Planking or ‘pok kai’ in Hong Kong

By Anita Anandarajah
July 17, 2011

JULY 17 — So it seems planking has caught on in Hong Kong. Making like a plank of wood, practitioners like to shock their audiences by remaining utterly stiff and horizontal in the most inappropriate places.

The Planking Hong Kong Facebook page has chalked up 156 likes, a long way off from Planking Australia which has received 175,271 likes where the craze has taken its strongest hold.

What is said to have originated in North East England in 1997 involves lying face down with arms by the side, touching the body. A photograph of the participant must then be posted on the Internet as part of the game.

The Cantonese expression for planking is “pok kai” (literally meaning “falling on the street”), commonly used as a curse — “may you drop dead.”

My favourite column in the weekly HK Magazine, Street Talk, featured one such planker (sounds rude, doesn’t it?) who takes great pride in stunning people by lying face down on a busy road in Central.

It came as no surprise that among the FAQs the planker receives are “Isn’t it dirty to plank on the floor?” and “Are you really touching your face to the ground?” This is after all germaphobia central. It surprises me that none of the photos posted on the Planking — Hong Kong Facebook page features any face masks. But I’d be willing to bet there will be a bottle of alcohol gel or wet wipes tucked in the bag.

While most of us may be quick to judge the game as a waste of time, allow me to highlight some of the skill required: Daring — it takes a pretty thick hide to throw yourself to the ground and lay still in a busy place. There is the risk of being trampled, robbed or insulted. I prefer my behind to be shoe-print-free. Abs of steel – there was the guy who planked atop a street light. I haven’t been able to find my abdominal muscles in over 10 years. Ok, maybe more. Could not perform sit-ups even in primary school. The ability to ignore the smaller details — when lying face down for a period of time, one tends to notice things we would otherwise prefer to ignore. Like the smell of pee emanating from the wall nearby or the cockroach creeping closer. Agility — plankers have been known to scale lamp posts, police vans and roof tops. All those muscles working together just to stay still. And then the same muscles would likely have to work very quickly again when the authorities close in.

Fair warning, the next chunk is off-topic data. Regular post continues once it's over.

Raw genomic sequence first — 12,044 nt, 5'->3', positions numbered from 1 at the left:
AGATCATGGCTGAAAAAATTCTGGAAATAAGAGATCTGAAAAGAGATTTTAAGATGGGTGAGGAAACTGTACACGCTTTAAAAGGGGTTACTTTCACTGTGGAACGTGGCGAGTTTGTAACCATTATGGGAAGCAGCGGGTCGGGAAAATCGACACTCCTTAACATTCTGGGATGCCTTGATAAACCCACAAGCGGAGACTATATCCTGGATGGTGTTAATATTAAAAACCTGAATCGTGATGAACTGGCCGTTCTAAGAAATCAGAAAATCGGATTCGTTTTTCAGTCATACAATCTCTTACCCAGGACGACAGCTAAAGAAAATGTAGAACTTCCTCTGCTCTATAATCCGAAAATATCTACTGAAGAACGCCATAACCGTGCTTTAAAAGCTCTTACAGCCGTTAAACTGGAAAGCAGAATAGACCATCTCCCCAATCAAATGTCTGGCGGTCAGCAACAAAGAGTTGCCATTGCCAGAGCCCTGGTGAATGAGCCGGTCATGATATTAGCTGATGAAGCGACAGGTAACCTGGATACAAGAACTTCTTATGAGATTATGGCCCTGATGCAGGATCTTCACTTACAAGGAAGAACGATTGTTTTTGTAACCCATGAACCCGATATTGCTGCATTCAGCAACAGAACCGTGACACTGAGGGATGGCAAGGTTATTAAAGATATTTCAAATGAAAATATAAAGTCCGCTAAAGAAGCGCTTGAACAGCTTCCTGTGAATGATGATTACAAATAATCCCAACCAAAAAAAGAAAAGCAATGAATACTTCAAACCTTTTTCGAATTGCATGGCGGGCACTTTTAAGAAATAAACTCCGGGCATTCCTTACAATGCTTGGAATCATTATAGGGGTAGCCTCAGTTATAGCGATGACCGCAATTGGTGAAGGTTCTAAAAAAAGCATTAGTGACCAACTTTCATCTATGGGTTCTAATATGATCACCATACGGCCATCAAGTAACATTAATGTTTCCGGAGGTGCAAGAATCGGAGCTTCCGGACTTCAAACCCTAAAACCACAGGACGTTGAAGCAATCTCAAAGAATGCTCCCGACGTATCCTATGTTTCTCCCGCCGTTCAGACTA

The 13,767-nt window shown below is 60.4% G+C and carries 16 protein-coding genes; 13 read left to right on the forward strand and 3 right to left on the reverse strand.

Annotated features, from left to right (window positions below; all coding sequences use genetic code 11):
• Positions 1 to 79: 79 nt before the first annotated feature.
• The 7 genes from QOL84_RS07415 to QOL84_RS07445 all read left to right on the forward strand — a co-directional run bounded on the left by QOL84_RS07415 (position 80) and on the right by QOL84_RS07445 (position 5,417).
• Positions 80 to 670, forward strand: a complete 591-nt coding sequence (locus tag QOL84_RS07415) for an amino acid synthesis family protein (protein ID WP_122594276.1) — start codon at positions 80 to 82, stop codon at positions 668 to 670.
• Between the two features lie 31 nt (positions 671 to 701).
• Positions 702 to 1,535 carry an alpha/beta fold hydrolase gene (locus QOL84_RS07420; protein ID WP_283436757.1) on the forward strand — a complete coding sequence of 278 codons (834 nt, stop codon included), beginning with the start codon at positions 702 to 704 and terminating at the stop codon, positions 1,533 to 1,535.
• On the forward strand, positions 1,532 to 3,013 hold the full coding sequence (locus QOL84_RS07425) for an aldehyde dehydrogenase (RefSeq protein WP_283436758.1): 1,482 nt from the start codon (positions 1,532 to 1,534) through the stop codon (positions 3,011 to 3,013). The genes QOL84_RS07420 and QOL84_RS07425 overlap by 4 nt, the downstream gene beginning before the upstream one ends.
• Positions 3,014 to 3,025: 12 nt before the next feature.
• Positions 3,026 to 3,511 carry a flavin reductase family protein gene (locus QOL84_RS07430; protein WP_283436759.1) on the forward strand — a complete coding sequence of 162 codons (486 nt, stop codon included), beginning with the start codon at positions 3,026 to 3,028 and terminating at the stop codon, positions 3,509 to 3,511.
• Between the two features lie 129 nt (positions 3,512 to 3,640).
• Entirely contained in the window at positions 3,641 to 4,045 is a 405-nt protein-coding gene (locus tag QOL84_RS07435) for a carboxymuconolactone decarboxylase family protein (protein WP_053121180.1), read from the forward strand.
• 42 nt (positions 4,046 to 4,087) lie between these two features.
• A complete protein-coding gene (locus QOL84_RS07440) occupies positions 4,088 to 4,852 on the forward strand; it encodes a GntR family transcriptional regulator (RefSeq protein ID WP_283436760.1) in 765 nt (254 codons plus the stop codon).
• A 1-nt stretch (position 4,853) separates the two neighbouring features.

For the reasons above, I dare say planking could be a sport even. This is definitely one game/sport I’d like to play with my son on a lazy afternoon. For five minutes. Except that I’ll do it on my back. No photography necessary.

Now where in this uber-busy city would be a good spot to plank? The busier the better, right? So the Tsim Sha Tsui Star Ferry Pier, Times Square and in front of the Sogo department store in Causeway Bay, Mongkok and Yau Ma Tei. All are places I avoid on weekends.

While searching for information on the “sport” in Hong Kong, I noticed there really isn’t much out there, not in English anyway. The Planking — Hong Kong FB page caught my interest because of the photographs posted — several featured familiar sights around the city, including a grainy image of a male planking on top of a stationary 103 mini bus to Clearwater Bay. That one is a keeper.

Planking has garnered its share of negative publicity for dangerous stunts. Tragically, a 20-year-old Australian man plunged seven floors to his death in May while planking on a balcony. As a result, planking sites now feature reminders to be safe. With residential apartment blocks towering at 40-plus storeys, planking could become a dangerous past-time here.

Planking is not necessarily a solo “sport.” Since attention-seeking is the name of the game, it makes sense that group planking is catching on. One of the more interesting group plank locations took place at sky100, the highest observation deck in Hong Kong on the 100th floor of the International Commerce Centre or 393m above sea level.

Planking has done its part to spread social messages. A pair of Taiwanese females who call themselves Pu Jie (Falling on the street) Girls have used planking to promote causes that have included planking with stray dogs to draw attention to the plight of the animals as well as promoting tourism in Taiwan.